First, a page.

Buttercream is one of those things that seem oh so easy, but manages to baffle many a baker! Lots of people ask us for tips about the dreaded air bubbles, dry-looking frosting, or simply how we get our buttercream so silky smooth. Our main answer is actually pretty simple — Find what works for you!
Different chefs, bloggers, and bakers use recipes that work for them and, more often then not, they’ve adjusted ingredients or methods accordingly. Look at the ingredients you’re using, the equipment you have, and even what mood you’re in. If you’re still at a loss, then read on for our top buttercream troubleshooting advice!
Make sure your buttercream is perfect with these troubleshooting tips!
All photos via Juniper Cakery
The dreaded air bubbles!
Whipping up tasty buttercream only to smooth it over your cake to find air bubbles popping up everywhere is a cake decorating nightmare! Air bubbles occur when too much air has been whipped into the buttercream. It’s that simple. To solve the case try our top bubble-busting tips below.
Begin making your buttercream with softened butter. Starting with chilled means it’s stiffer and more troublesome to cream. You’ll obviously end up having to mix and whip your butter more when it’s stiffer, which creates air bubbles.
Add a little bit of warmth to your buttercream when mixing. A couple of tablespoons of boiling water or even a little butter that has been zapped quickly in the microwave can help smooth your butter while mixing if you’ve not softened it before whipping.
Simply whip or cream your buttercream less. It’s tempting for a lot of bakers to leave the mixer on whilst filling cake pans or checking recipes (who hasn’t done this?!). Instead, keep an eye on your mixing and whip your butter less to eliminate air bubbles.
Buttercream far from silky?
We spot this type of buttercream a lot. Dry and rough frosting that features far from silky-smooth edges. There are two main culprits to this crime… stiff butter or too much sugar! Follow our go-to tips below to avoid creating dry-looking buttercream.
Go easy on the sugar! Taste your buttercream to make sure you know what you’re adding and how much. Ideally, you want to taste equal amounts of butter and sugar in your frosting — neither ingredient should overpower the other.
If your buttercream is still stiff and dry, try testing different brands of butter. We recommend butter that contains buttermilk as from our experience this extra ingredient often creates a silkier appearance. Once you’ve found the brand for you, stick with it (pun fully intended)!
In for a bumpy ride?
Unsightly lumps and bumps appearing in buttercream is annoying and it can happen to anyone especially when pressed for time. To avoid this buttercream pitfall, try out our tips below!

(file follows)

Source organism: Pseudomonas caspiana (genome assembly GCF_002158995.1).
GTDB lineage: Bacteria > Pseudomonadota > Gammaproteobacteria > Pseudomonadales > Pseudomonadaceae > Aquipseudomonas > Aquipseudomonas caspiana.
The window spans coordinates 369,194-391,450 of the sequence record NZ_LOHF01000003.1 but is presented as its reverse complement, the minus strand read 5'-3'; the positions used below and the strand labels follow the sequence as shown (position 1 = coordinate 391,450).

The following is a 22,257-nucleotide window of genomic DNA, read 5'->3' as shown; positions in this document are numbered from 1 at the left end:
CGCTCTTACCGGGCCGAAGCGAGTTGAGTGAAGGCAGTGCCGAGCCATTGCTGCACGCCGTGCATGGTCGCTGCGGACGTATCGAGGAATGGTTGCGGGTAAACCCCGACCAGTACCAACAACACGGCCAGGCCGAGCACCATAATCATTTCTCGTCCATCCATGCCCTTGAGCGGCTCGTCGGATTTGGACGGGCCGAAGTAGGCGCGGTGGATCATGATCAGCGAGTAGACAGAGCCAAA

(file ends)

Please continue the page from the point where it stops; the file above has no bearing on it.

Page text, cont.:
Use softened butter. Not only will this help eliminate the possibility of air bubbles, but it will also ensure that no unwanted lumps appear in your frosting.
Be careful with adding chocolate and make sure that every piece has melted. We recommend using good-quality couverture chocolate that will melt much better and be super silky!
Bumps in your buttercream can also be the handiwork of clumped up pieces of powdered sugar. Make sure to sift your sugar before adding.
Floppy frosting conundrum?
Another buttercream mishap and major problem for bakers is buttercream with next-to-no structure. If your buttercream mysteriously flops, spreads or loses shape once piped or smothered then look no further than our top tips below!
Once again, the suspect here may just be the butter you’re using… or not using. We’ve had people asking why their buttercream seems to have disintegrated into a sloppy pile on top of their cupcakes only to then reveal that they’ve used margarine in their buttercream to shave off a few calories and grams of fat. Margarine generally contains a higher ratio of water than butter and means that there’s a lot less fat to help hold its shape or structure. The same thing happens with vegan butter alternatives, however, shop around, test and find the brand that works best for you!
Patience is a virtue. Sometimes floppy-looking buttercream has happened simply because your cakes haven’t cooled down enough so that the heat from them rises up and begins to melt your swirls of frosting. Allow your cake or cupcakes to cool fully.
Not using enough icing/confectioner’s/powdered sugar in your buttercream can also lead to sloppy or wet-looking buttercream. Sift a little more in and make sure to taste test. Remember that you should be able to taste equal amounts of butter and sugar in your buttercream.
Armed with our handy troubleshooting advice for creating perfectly silky buttercream, we bet you just can’t wait to get back in the kitchen to whip up deliciously smooth frosting!